JUstDreamInparadise.......JUDI living in Paradise

I am fifty something and I love my family and the life I live. I'm an optimistic person by nature and I try to find a positive for every negative. I'm not a vegetarian, but the animal I eat is. I enjoy cooking, photography and scrapbooking. Since living here I have become a gardener and take immense joy in the beauty of my garden. My husband and I feel that we are the caretakers of the land rather than land owners. We run a grass fed Droughtmaster Stud on our little piece of Paradise and the cattle are a never ending supply of photo opportunities.

Thursday, 31 July 2014

Winter Flowers

We are right in the middle of winter and the garden is still giving.  The bromeliads have started flowering and will continue now for sometime.  The little impatiens that we planted along the pathway as cuttings are showing signs of full recovery and flowering.  They will flower almost all year round.  The dahlia and cornflower seeds that were sown a month ago have now poked there head out to the sun and will be a beautiful show in spring.  The orange and mandarin trees have been cleared of all fruit but we continue to have an abundance of lemons, grapefruit and limes.  Fortunately for me I love lemons and grapefruit and squeeze one each morning.  Lemons in particular are extremely good for us and during my cancer journey I was encouraged to have a lemon juice  each morning.  The juice helps to cleanse the blood and, believe me, after all the chemo drugs that were pumped through my veins I needed all the help I could get!
The Bismark Palm is really taking off as are the mast trees in the foreground.









Tuesday, 29 July 2014

Roasted Tomato Soup

I haven't shared a recipe with you for a little while and after cooking Roasted Tomato Soup through the week I thought I should share.  It is very easy to make and the taste is wonderful.  It comes again from the Everyday Gourmet, Justine Schofield, who is fast becoming my favourite TV chef.  The addition of the chorizo sausage and a drizzle of olive at the end is magical.

ROASTED TOMATO SOUP

Ingredients:

1 kg ripe Roma Tomatoes (I used field tomatoes as the roma in Coles were not ripe)
1 sweet potato, peeled and chopped into 2 cm pieces
1/2 bulb garlic, left in skin
1/4 bunch thyme
2 tabsp olive oil
1 onion, roughly chopped
1 litre chicken stock
salt, pepper
1 chorizo, sliced into rounds

Method:

Pre-heat the oven to 180 degrees.
Cut the tomatoes in half and place on a tray cut side up. Add the sweet potato and garlic cloves.  Drizzle with olive oil and sprinkle with thyme leaves.  Season with salt and pepper.  Bake for 30 mins.
In a large pot add the oil and onions and sweat for 5-10 minutes until soft.  Now add the baked vegetables along with the stock.  Bring to the boil and cook for a further 15 minutes.  Once the soup is cooked blitz with a stick blender until smooth. Fry the chorizo in a pan until very crispy.  Arrange pieces of chorizo in bowl and pour over the soup.  Lastly drizzle with olive oil.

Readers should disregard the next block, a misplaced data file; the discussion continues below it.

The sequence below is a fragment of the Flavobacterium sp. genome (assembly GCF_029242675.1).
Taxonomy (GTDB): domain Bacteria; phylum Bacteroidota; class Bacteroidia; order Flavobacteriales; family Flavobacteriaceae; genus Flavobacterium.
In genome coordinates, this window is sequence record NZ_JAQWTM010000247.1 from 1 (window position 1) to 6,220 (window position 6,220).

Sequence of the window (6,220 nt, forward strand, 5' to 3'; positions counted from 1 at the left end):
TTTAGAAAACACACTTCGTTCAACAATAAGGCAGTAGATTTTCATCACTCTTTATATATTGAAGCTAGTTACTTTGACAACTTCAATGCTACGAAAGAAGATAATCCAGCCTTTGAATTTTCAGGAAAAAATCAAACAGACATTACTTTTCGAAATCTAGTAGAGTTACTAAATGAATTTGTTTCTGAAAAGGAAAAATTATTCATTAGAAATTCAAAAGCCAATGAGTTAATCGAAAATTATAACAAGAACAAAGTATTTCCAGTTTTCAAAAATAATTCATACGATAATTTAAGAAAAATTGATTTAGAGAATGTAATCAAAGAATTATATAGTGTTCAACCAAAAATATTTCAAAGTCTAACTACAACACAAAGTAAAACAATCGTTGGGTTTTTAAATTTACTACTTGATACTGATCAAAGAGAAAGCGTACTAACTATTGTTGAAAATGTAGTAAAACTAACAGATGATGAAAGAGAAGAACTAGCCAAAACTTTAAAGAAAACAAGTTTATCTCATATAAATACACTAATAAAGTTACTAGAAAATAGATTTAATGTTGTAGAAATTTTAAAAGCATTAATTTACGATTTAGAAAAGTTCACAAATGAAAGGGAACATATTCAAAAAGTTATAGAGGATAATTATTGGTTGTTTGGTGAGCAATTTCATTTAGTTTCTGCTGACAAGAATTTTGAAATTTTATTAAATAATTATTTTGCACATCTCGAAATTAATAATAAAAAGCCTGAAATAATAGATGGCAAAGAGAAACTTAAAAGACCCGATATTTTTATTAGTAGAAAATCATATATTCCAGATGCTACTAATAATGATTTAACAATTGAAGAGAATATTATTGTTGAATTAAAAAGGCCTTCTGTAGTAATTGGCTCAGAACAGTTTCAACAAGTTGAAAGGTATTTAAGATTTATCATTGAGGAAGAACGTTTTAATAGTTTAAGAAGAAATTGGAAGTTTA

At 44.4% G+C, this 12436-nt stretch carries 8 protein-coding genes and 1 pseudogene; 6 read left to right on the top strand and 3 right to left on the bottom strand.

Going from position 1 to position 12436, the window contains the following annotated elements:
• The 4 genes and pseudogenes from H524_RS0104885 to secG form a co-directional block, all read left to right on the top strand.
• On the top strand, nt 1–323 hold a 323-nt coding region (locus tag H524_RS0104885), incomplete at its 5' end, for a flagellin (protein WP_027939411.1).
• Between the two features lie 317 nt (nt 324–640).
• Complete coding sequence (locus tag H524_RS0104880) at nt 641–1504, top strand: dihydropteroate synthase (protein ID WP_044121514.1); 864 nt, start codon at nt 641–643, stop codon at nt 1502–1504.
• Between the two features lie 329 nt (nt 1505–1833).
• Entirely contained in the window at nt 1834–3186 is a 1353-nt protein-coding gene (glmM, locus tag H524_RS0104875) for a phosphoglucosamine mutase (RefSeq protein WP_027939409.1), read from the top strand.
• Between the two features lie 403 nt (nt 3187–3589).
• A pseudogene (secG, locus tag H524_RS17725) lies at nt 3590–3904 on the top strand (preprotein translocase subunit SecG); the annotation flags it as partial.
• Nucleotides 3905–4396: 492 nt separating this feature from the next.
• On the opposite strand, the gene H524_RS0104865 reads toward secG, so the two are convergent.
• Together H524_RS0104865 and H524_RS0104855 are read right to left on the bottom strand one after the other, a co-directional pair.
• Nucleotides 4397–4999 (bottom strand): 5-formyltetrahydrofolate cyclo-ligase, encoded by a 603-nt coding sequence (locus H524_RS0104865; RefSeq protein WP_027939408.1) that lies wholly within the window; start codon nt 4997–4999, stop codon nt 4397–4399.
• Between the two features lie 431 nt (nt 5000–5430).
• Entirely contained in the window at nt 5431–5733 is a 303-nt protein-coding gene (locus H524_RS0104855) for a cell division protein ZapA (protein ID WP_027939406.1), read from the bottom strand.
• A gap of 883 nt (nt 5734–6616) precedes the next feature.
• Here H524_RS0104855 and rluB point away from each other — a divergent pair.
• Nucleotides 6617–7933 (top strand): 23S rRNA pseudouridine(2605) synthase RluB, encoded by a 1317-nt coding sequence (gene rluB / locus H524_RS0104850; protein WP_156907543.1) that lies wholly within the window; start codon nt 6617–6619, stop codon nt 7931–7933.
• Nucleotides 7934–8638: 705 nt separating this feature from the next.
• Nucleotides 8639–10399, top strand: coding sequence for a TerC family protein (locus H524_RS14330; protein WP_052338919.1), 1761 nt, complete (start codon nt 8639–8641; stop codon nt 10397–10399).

Enjoy on a chilly day!



Monday, 28 July 2014

Wine Tasting

Back in May, Hubby and I and our Kuranda friends visited the Home and Camping Expo in Cairns.  At one of the stalls inside the pavilion we found a gentleman selling wine tasting vouchers for $25 so of course we purchased one.  We were assured that the wines from Pieroth where as close to preservative free as you can get.   Now, I really enjoy a good glass of wine but lately I have been plagued by headaches after just one glass.  I have been putting it down to the massive amounts of preservatives that are added to the wine these days.  In fact the gentleman from Pieroth explained to us that grapes are harvested by machines that not only removes the grapes and leaves but also any little bugs that might be hidden amongst the grapes so that when they come into the winery to be processed  many chemicals have to be added to the grapes to kill off the bacteria.  It is depressing to know this. The grapes from the Pieroth Wineries, around the world, are hand picked to avoid contamination therefore eliminating the use of lots of chemicals.  We also noted that the Pieroth wines are lower in alcohol (about 8%) because of the better handling of the grapes.  That is a big win. Most wines we are buying off the shelf in Australia are around the 12% mark.
So, on Saturday I invited our friends to join us for the wine tasting (with the obligatory cheese platter) followed by a traditional "Sunday" Roast.  The wines were superb and Tim, from Pieroth, was very knowledgeable.  He answered any questions we posed and his love of wine was quite obvious.  Altogether we sampled six whites, six reds and six various liqueurs.  I found it surprising that as a lover of white wine I had actually scored the reds higher marks so in two weeks time we will have a couple of cartons of good wine delivered to our door.





Sunday, 27 July 2014

Daintree River

A couple of the photographers from the club drive to the Daintree River each afternoon to photograph the sunset.  Hubby and I tagged along for one of the shoots.  I have to tell you the sunset is quite spectacular.  An added bonus is the ingrets flying  in waves over the river, very low, to make their way further upstream to roost each night.  The crocs think it is a bit of sport to jump up and try to catch them but the birds are way to smart for that and make a wide arc around any lurking crocodiles.  I tried to photograph the crocs but they are very fast!  I am determined to get a photo of the croc jumping out of the water so I will go back to this spot again in the near future.

A passing boat made some nice ripples in the water



The ingrets fly very close to the water

You can just make out the crocodile in the top right.  He was about 3 metres.

The croc was a long way downstream and even with the 300mm lens I could only just make out the outline

The last of the birds coming in to roost.

Friday, 25 July 2014

Mossman Show